This morning, I drove out to the airport to meet a friend and fly his plane for a bit. Tim’s a grey-haired, kind-looking chap, and he was waiting for me by the airport control building as I approached. After quick introductions and some sophisticated chitchat about the latest football results with the airport’s supervisor, Tim and I casually walked over to the small plane that was parked on the tarmac. He offered to take a few photos of me standing in front of his small four-seater, single-engine aircraft and fumbled a little with my camera.
‘I’m not good with this technical stuff’, he said as he took a few snaps. Not exactly words I had expected to hear from someone who flies a plane and was about to let me do likewise.
Tim’s trusty machine is a Cessna 172, and it’s 10 years older than I am. Annual inspections ensure everything functions properly at all times. In the plane, that is, not me. After some slight adjustments in the seating to accommodate my legs, which I’d rather were kept attached, we strapped ourselves in tightly into the small cockpit and got ready to leave. I watched as Tim fiddled with a few dials, adjusted other instruments and generally looked busy.
At this stage, I would have expected a short rundown about the do’s and don’t’s of aviation etiquette, but no. Tim turned the ignition key and the single propeller sprang to life, the engine belching a puff of fumes onto the air. We taxied out onto the main runway, waited for a minute or two before getting clearance from the airport supervisor and then we were off.
At an altitude of about 1,000 feet, it occurred to me was that all that separated me from the ground was a fairly elderly seat belt and a flimsy cockpit door, both of which I could probably force open with my pinky. I was thinking this as we made a sharp right turn and the angle of the plane enabled me to look straight down at someone’s farm. Despite my slight apprehension about being in midair in a machine that was powered by an engine that sounded more like a lawnmower than a finely tuned piece of aviation equipment, Tim’s flying finesse more than made up for it.
‘I first flew when I was forty-nine,’ Tim shouted into the microphone of his headset, ‘and I’ve been hooked ever since. I try to get out most weekends, depending on the weather.’
We ascended to a level of 2,500 feet, and since the airport was at 800, this meant that we were flying roughly 500 metres above the ground. Tim took us out towards Lake Erie, past a few wind parks and then adjusted our heading to match the coastline going in a southerly direction.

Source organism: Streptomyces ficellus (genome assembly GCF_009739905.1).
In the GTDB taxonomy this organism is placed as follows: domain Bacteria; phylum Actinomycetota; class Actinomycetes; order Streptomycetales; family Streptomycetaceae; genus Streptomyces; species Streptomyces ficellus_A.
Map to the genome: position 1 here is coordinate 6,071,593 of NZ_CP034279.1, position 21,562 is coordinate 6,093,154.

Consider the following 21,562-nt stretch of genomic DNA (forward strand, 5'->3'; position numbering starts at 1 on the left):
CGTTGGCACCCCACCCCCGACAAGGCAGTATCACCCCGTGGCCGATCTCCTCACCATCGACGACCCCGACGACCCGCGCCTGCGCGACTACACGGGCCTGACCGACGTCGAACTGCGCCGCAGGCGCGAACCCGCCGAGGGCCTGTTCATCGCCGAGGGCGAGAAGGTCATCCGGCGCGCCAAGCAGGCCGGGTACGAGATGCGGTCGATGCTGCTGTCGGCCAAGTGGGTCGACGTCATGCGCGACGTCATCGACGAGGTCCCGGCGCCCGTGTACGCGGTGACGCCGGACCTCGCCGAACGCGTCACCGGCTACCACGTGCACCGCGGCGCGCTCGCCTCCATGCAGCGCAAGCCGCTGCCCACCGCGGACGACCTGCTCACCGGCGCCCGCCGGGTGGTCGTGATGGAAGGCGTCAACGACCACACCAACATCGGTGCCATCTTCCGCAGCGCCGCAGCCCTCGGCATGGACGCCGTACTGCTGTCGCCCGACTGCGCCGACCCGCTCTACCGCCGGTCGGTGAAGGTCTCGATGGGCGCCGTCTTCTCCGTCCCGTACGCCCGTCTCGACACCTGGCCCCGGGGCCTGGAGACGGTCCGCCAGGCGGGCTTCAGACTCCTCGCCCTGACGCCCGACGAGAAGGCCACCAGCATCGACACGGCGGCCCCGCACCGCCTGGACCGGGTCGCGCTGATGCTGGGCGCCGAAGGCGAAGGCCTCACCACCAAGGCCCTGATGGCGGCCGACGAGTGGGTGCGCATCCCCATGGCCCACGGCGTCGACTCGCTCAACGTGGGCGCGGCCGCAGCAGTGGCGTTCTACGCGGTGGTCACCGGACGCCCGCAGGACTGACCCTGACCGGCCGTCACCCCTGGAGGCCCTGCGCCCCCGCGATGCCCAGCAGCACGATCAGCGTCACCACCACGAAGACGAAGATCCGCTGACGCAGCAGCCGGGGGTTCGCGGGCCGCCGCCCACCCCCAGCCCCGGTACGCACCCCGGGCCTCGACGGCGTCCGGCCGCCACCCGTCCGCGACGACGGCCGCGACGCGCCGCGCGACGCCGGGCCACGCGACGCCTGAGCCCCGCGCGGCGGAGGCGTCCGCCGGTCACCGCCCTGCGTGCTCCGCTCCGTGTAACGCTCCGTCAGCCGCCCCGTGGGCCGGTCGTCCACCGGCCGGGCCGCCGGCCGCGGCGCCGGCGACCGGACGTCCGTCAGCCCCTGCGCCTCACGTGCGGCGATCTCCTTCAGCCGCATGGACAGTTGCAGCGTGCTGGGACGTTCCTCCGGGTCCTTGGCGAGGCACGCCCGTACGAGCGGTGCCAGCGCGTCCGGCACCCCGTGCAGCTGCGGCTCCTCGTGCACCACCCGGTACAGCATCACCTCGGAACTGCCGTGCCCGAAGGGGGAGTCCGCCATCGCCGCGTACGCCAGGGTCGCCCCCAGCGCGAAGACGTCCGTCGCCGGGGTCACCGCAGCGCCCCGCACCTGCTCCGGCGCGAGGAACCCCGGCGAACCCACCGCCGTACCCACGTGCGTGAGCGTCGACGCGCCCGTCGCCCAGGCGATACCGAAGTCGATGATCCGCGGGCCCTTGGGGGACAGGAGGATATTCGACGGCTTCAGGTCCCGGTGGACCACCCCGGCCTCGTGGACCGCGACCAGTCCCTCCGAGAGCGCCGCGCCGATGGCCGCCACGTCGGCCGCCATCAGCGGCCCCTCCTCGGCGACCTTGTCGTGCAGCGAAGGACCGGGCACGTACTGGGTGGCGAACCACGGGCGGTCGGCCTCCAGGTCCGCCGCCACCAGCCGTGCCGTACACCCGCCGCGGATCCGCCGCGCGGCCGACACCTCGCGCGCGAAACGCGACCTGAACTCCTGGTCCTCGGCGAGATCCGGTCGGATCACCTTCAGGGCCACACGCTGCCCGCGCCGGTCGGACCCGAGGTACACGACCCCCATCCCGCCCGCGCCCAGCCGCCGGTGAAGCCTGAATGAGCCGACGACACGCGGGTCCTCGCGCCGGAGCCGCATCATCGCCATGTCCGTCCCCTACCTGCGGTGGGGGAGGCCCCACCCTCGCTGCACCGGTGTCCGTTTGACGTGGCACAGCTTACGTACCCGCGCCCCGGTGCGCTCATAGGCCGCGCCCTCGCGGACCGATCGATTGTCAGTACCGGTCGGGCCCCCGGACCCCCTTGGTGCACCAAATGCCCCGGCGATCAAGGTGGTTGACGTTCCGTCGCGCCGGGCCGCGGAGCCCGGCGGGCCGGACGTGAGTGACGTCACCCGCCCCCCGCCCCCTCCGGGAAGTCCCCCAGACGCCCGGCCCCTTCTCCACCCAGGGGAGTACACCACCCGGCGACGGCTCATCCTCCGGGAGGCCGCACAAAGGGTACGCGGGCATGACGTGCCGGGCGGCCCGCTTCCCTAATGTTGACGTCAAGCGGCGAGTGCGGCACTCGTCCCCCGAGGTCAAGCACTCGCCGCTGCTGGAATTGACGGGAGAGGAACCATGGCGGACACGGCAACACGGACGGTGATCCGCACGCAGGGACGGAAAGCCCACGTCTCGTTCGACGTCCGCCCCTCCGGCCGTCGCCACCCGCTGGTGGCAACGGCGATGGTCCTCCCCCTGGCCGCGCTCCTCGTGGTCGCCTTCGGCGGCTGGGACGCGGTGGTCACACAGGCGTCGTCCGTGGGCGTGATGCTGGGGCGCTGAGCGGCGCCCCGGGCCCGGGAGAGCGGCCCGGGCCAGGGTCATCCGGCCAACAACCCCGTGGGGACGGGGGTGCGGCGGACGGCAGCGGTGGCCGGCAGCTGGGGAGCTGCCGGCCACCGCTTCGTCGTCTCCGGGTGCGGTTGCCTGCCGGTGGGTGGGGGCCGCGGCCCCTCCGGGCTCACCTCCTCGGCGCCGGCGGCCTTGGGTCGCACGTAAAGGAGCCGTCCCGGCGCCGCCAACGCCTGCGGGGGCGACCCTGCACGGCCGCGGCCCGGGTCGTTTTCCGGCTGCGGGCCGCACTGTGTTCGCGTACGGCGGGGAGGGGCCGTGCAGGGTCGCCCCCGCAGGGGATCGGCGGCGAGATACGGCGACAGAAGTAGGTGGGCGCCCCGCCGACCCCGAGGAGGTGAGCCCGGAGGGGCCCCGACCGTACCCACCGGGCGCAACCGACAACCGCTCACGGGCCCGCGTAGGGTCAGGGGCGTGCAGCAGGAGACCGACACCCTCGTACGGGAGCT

‘So, ever been in a plane this size before?’ asked Tim. I had, and told him about the vomit comet over the Nazca lines in Peru.
‘Ever flown one before?’
‘Wanna try it now?’
I grabbed the controls tightly and tried not to move them even a millimetre. Tim probably sensed the tension and told me to chill, and let the plane do most of the work. I didn’t really know what that meant, but I relaxed a little, allowing my hands to rest in a steady position in order to keep the plane the same way. The Cessna reacted instantly to my change in attitude and the horizon lurched at a jaunty angle, quite different to what I am used in my natural habitat, i.e. on the ground. We were also approaching the underside of a large, fluffy cloud, and the plane began to shudder as the turbulence increased. I straightened the plane as best as I could and held on to the controls tightly again.
Once I followed Tim’s initial advice and relaxed my grip, everything became a lot easier. It wasn’t so much that I had to steer the plane, but more that I should react to any wind with subtle course corrections and let the plane do the rest.
After a few more minutes, the whiteness went from my knuckles; I relaxed my grip on the controls a bit and started flying properly. Bliss. I hadn’t felt this exhilarated to be in a new world of sensations since I learnt how to scuba dive in 2009.
‘I love the view of the farms and the coast from up here’, I said.
‘Actually, it’s all a bit of a blur to me. I’m colour-blind. I shouldn’t really be up here, type-two diabetes, but what the hell.’ was Tim’s reply to my observation.
‘I started flying when I turned 49, and have been going ever since then.’ By my calculation, based on Tim’s relaxed demeanour and propensity for golfing, that would have been more than 15 years ago, so I again felt that I was in very experienced hands and had absolutely no need to worry.
In fact, I hadn’t felt this relaxed for a long time; my stomach was unruffled by the unpredictable turbulence, and I was getting the hang of steering the aircraft hither and thither, keeping her steady as I went, whilst keeping an eye on the Cessna’s altimeter.
After 45 minutes of heavenly flight, it was time to come back down to earth, and Tim took over the controls for the last part to ensure that we would do so in one piece.
I left the airport completely in awe of people like Tim. He knows exactly what he loves to do the most, and is happy to share it with others.
A few minutes drive from airport is a gas station called “Flying J”. It’s my new nickname.